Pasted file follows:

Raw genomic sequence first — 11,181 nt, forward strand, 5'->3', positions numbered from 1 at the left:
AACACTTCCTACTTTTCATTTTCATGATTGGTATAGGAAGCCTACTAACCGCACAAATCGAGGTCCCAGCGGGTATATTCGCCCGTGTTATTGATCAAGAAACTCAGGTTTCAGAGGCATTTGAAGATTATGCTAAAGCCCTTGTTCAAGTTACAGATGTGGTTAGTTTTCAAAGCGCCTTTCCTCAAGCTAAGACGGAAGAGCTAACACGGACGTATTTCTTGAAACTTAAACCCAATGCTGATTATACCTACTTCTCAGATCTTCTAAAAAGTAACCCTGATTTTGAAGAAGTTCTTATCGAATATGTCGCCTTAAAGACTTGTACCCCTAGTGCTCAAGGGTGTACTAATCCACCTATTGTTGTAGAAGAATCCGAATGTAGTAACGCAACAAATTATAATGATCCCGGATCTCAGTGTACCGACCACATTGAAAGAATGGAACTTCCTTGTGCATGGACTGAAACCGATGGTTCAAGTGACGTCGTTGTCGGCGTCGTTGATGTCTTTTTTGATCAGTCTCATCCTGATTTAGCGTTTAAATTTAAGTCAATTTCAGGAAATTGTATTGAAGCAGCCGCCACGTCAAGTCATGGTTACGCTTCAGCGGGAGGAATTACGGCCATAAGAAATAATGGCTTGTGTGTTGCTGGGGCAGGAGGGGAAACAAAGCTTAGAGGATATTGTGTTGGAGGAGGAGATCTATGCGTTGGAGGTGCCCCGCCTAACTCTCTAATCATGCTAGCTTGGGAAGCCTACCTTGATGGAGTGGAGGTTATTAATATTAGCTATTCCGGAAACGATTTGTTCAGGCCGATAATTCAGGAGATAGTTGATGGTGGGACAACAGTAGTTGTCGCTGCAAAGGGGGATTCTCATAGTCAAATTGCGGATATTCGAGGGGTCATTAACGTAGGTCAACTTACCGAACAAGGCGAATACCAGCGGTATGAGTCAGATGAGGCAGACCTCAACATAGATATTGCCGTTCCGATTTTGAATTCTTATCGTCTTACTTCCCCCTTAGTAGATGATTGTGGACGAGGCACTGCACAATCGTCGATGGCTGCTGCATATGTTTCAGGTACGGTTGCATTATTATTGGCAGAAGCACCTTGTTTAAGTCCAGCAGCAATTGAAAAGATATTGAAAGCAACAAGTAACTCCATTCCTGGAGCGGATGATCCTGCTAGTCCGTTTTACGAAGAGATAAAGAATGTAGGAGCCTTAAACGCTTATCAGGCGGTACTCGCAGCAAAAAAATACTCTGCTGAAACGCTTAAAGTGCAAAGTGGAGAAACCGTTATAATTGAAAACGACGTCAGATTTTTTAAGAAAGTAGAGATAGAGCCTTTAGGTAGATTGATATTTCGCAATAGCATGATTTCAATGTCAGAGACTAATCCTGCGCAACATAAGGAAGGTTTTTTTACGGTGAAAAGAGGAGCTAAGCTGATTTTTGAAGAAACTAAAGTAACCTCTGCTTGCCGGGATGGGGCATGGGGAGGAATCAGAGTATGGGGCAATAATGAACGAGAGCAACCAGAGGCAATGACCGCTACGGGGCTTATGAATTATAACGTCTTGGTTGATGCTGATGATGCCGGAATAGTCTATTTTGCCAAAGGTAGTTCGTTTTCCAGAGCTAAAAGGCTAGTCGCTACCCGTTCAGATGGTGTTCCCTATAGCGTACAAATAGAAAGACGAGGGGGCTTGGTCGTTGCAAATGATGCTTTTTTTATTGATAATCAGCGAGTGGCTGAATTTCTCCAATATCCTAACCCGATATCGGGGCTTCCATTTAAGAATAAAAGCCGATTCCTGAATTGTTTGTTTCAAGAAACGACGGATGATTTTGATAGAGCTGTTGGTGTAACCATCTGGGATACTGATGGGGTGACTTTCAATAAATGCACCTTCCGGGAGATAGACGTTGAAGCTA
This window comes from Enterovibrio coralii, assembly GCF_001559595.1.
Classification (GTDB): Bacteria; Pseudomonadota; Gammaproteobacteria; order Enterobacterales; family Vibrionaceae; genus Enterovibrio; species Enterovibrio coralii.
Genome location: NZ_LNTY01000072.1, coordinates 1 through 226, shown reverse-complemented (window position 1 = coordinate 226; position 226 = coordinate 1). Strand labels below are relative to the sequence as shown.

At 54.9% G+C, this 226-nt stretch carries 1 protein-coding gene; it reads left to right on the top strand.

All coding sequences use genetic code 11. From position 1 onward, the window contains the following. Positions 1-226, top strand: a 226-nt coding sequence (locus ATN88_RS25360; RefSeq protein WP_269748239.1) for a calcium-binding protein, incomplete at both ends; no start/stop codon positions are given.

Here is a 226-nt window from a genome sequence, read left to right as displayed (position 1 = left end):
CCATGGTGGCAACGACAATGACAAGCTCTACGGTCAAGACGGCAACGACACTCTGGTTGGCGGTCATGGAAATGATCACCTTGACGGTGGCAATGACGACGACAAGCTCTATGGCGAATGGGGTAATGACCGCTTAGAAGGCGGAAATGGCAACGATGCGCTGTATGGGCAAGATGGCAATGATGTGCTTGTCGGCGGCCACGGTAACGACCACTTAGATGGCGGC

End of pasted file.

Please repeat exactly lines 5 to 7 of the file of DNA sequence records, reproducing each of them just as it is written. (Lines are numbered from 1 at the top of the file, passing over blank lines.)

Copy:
Genome location: NZ_LNTY01000072.1, coordinates 1 through 226, shown reverse-complemented (window position 1 = coordinate 226; position 226 = coordinate 1). Strand labels below are relative to the sequence as shown.

At 54.9% G+C, this 226-nt stretch carries 1 protein-coding gene; it reads left to right on the top strand.

All coding sequences use genetic code 11. From position 1 onward, the window contains the following. Positions 1-226, top strand: a 226-nt coding sequence (locus ATN88_RS25360; RefSeq protein WP_269748239.1) for a calcium-binding protein, incomplete at both ends; no start/stop codon positions are given.